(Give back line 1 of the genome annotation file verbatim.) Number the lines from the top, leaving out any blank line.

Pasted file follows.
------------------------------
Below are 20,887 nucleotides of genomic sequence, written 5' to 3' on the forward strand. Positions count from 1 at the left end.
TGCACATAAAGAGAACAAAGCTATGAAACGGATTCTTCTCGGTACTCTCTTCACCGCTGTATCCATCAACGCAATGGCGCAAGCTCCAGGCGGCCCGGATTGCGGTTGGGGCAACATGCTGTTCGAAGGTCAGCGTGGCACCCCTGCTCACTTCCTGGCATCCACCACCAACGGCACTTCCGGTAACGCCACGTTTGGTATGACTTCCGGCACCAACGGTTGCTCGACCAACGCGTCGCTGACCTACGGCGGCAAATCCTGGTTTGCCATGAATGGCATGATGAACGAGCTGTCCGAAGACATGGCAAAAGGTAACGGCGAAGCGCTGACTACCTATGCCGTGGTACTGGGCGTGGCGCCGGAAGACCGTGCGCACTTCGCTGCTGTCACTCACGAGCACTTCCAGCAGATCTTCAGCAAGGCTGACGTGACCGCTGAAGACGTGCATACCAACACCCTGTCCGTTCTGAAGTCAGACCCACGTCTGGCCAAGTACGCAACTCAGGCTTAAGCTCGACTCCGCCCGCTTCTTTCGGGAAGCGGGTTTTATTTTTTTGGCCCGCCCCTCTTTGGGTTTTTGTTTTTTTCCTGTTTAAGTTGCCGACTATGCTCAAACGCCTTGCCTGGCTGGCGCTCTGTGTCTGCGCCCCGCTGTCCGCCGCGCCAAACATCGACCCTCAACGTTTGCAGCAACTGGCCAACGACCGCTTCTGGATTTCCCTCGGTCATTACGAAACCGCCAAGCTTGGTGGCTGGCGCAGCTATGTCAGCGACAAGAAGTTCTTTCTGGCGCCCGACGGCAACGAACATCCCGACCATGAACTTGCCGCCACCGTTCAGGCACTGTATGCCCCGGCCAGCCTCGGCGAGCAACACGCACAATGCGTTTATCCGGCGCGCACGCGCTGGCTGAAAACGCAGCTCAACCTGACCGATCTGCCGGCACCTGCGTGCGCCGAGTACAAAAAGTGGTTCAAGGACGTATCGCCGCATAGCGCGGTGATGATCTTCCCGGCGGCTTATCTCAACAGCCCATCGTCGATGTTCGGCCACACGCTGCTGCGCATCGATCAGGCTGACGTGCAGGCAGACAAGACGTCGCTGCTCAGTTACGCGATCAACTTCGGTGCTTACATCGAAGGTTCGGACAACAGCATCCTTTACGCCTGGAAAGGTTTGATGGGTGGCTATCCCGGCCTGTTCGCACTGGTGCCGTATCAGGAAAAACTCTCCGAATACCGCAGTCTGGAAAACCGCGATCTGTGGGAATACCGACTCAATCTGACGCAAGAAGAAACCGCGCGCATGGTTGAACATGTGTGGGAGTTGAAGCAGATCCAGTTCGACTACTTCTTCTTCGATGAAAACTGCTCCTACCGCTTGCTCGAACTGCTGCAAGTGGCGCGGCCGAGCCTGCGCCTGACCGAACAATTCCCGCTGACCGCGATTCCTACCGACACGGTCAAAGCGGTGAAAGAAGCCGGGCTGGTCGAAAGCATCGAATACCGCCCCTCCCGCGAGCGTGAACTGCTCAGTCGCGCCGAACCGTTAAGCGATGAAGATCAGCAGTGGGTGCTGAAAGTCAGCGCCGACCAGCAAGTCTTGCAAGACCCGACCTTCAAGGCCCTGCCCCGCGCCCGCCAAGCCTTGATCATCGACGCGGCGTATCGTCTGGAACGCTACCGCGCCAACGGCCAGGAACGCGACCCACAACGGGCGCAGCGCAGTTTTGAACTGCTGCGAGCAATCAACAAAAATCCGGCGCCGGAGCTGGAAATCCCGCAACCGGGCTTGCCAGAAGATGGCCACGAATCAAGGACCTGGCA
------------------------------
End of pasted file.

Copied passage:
Below are 20,887 nucleotides of genomic sequence, written 5' to 3' on the forward strand. Positions count from 1 at the left end.